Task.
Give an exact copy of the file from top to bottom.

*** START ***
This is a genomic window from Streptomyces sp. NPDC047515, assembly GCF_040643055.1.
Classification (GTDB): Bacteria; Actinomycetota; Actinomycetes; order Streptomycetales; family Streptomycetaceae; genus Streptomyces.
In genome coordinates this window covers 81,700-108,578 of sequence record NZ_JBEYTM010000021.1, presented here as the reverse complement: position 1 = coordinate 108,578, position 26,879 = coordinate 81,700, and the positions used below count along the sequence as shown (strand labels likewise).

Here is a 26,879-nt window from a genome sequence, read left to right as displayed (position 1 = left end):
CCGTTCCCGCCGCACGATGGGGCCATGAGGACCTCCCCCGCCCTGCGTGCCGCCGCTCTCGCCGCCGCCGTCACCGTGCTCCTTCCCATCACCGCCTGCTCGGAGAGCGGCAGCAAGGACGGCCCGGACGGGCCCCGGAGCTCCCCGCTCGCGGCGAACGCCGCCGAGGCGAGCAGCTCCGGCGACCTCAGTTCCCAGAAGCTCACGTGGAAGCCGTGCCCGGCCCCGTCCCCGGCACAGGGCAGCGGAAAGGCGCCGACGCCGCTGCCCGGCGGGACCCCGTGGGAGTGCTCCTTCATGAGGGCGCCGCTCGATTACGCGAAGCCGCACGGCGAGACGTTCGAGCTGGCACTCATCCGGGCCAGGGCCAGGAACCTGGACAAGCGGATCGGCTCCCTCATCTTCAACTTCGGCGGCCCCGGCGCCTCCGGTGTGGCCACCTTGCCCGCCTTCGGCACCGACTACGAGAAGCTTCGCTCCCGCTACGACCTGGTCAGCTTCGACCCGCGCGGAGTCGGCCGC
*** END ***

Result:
This is a genomic window from Streptomyces sp. NPDC047515, assembly GCF_040643055.1.
Classification (GTDB): Bacteria; Actinomycetota; Actinomycetes; order Streptomycetales; family Streptomycetaceae; genus Streptomyces.
In genome coordinates this window covers 81,700-108,578 of sequence record NZ_JBEYTM010000021.1, presented here as the reverse complement: position 1 = coordinate 108,578, position 26,879 = coordinate 81,700, and the positions used below count along the sequence as shown (strand labels likewise).

Here is a 26,879-nt window from a genome sequence, read left to right as displayed (position 1 = left end):
CCGTTCCCGCCGCACGATGGGGCCATGAGGACCTCCCCCGCCCTGCGTGCCGCCGCTCTCGCCGCCGCCGTCACCGTGCTCCTTCCCATCACCGCCTGCTCGGAGAGCGGCAGCAAGGACGGCCCGGACGGGCCCCGGAGCTCCCCGCTCGCGGCGAACGCCGCCGAGGCGAGCAGCTCCGGCGACCTCAGTTCCCAGAAGCTCACGTGGAAGCCGTGCCCGGCCCCGTCCCCGGCACAGGGCAGCGGAAAGGCGCCGACGCCGCTGCCCGGCGGGACCCCGTGGGAGTGCTCCTTCATGAGGGCGCCGCTCGATTACGCGAAGCCGCACGGCGAGACGTTCGAGCTGGCACTCATCCGGGCCAGGGCCAGGAACCTGGACAAGCGGATCGGCTCCCTCATCTTCAACTTCGGCGGCCCCGGCGCCTCCGGTGTGGCCACCTTGCCCGCCTTCGGCACCGACTACGAGAAGCTTCGCTCCCGCTACGACCTGGTCAGCTTCGACCCGCGCGGAGTCGGCCGC